It’s a wonderful idea in theory, but when people run into financial problems, the car is usually the first thing they give up. And it can be a big shock to the system when you are reliant on it, but if your pastimes consist of social functions, and there’s an abundance of transport, and even sleeper trains where you can get some shuteye, so are you really going to miss it? A car is amazing if you rely on it every day, but if not, does it really change your life? It certainly makes things more convenient, but if you are thinking about getting a car because you can make more journeys on the weekends, you’ve still got to think, not just about the finances, but about the other concessions you will have to make so you can have this car. For example, if you plan on going to your friend’s house far away, you wouldn’t be able to go wild on the alcohol. If you’re not someone who doesn’t drink much anyway, that’s fine, but we can have a reliance on a car to get us around when we don’t necessarily have the capacity to operate it properly. A car can be a financial drain, but it can also stop us from enjoying ourselves in other ways. It’s all relative because we are different people. For a lot of us, if it’s just us, by ourselves in life, a car can be a wonderful gateway to the world, but if we’ve been getting by just fine without a car, is it worth that financial dent?

When we’re looking for the right car, we can think about the more superficial aspects, not the fact that it can be a very expensive thing to run, and we may have to cut other aspects of our lifestyle to ensure we keep it, not to mention the fact that the roads are more dangerous now. But a car is a wonderful thing if you use it right. If you’re looking for a way to see more of your friends, especially if you’re all scattered around the country, you can get there in a matter of hours. But don’t think a car is your only option to get around!

Tia, and TipsfromTia.com  is trying to keep you looking good and
feeling good, from the inside out. If you’ve got a problem or a tip email me! Be sure to Like and share on Facebook or Follow on Twitter or Instagram.

Driving Dilemmas: Five Issues For New Drivers to Overcome

Driving Dilemmas: Five Issues For New Drivers to Overcome

There’s nothing quite like driving to give you true independence. You can go where you want, when you want. There’s no waiting around on unreliable public transport or friends and family to give you lifts. No need to walk for miles in the rain in bad weather, you can hop into your car and everything is much quicker and more convenient. But there are some challenges to being a driver too, here are five issues most new drivers will need to overcome at some time or another.

credit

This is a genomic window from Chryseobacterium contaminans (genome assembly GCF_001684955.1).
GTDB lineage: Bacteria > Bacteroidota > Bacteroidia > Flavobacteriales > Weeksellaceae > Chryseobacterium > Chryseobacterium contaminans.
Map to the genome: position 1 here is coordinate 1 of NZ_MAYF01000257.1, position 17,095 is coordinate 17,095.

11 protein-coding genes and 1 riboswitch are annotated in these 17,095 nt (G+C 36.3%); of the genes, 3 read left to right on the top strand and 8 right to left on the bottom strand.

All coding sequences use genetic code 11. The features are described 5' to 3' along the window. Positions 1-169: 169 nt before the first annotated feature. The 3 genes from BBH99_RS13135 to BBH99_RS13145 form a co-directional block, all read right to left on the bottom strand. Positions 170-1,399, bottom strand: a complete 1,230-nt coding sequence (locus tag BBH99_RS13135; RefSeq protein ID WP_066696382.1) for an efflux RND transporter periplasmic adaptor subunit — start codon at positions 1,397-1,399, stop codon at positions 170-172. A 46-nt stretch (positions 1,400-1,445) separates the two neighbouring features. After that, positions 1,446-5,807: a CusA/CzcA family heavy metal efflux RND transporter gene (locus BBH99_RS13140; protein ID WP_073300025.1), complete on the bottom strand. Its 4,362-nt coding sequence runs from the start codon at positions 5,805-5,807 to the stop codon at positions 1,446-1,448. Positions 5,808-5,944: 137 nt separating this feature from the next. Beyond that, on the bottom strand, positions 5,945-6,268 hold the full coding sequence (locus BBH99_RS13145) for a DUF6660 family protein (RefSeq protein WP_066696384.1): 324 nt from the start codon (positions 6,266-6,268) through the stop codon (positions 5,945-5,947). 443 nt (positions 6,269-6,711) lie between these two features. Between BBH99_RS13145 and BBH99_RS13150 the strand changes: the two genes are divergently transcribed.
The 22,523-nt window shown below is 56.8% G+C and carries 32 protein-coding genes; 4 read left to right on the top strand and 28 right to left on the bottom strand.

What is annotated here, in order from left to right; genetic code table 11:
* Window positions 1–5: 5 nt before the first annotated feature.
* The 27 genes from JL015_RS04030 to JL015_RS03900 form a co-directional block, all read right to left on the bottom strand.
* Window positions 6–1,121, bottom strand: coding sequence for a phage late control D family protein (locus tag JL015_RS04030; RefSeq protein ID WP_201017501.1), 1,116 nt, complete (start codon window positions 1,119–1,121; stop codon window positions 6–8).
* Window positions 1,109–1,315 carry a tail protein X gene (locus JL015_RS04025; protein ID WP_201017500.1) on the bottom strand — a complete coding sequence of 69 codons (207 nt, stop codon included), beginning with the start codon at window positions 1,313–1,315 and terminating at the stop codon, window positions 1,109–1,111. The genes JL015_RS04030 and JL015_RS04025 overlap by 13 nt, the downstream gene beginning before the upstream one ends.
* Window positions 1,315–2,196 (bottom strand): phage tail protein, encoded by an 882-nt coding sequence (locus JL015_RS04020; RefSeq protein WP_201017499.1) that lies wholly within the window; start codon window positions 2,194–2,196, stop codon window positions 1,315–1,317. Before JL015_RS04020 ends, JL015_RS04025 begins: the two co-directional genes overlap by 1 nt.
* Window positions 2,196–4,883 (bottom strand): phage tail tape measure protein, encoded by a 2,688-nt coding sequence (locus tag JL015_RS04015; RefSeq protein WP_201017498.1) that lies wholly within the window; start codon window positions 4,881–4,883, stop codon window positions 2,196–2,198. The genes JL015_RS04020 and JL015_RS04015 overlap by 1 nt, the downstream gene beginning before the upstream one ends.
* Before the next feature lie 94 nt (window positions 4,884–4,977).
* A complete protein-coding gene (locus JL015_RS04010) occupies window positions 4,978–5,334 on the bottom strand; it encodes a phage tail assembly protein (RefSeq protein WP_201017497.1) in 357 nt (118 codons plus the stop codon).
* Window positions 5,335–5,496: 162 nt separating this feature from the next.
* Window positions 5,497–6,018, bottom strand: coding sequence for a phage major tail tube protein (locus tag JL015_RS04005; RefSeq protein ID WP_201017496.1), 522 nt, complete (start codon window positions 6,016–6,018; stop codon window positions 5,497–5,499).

Costs

The biggest issue that most new drivers will overcome is the cost. We’re all told how driving isn’t cheap, but it’s not until you come to get on the road yourself that you realise how true that is. You have to buy a vehicle, insure it, tax it and have it MOTed and serviced each year. You have to replace parts when they go wrong, and pay for fuel. Even smaller costs such as car washes can add up and aren’t something you initially include in your budget. The best thing you can do when you’re still taking your lessons is save up. Have some money in the bank to cover these costs, it will be much easier to get onto the roads after passing if you do.

Fear

You might feel confident driving with your instructor on lessons, but once you pass you’re on your own. You come up against situations you’ve never seen before, and it can really be quite scary. Start small and build up your confidence. Drive with an experienced driver in the passenger seat who can give you help if needed. Drive around places that are quieter at less  busy times of day and then work your way up from there.

Car maintenance and checks

You’ll have been given some general advice about how to maintain and check your car when you learned to drive. This includes checking lights, fluids and tyres. Make it a habit to do these checks and keep your car in the best condition possible. Find out things like the tyre pressure from your car’s handbook so when it comes to filling the tyres it’s quick and easy. Even putting in fuel can be diffficult at first if it’s something you’ve never done, but know that you will adapt.

Breaking down

Breaking down is scary for anyone, especially if it’s the first time it’s happened to you. If you’re able to, move your car to the side of the road. Put on your hazard lights, and place a warning triangle at least forty five meters away from your vehicle (don’t use warning triangles on motorways). Get out of your car and get to a safe place out of the road, and then call your breakdown company. If you’ve broken down in a dangerous place that’s obstructing traffic, you will need to call the police first.

Accidents

Accidents can be really scary. In an accident, you need to keep as calm as possible and make sure you’re getting all of the relevant information from the other driver- their name, telephone number and insurance details. Take pictures, and see if there’s any CCTV around which you might need to use at a later date. If the accident wasn’t your fault and you were injured, get legal advice from Hupy and Abraham as you may be entitled to compensation. If you believe the driver was acting dangerously or could have been intoxicated, call the police at the scene.

Tia, and TipsfromTia.com  is trying to keep you looking good and
feeling good, from the inside out. If you’ve got a problem or a tip email me! Be sure to Like and share on Facebook or Follow on Twitter or Instagram.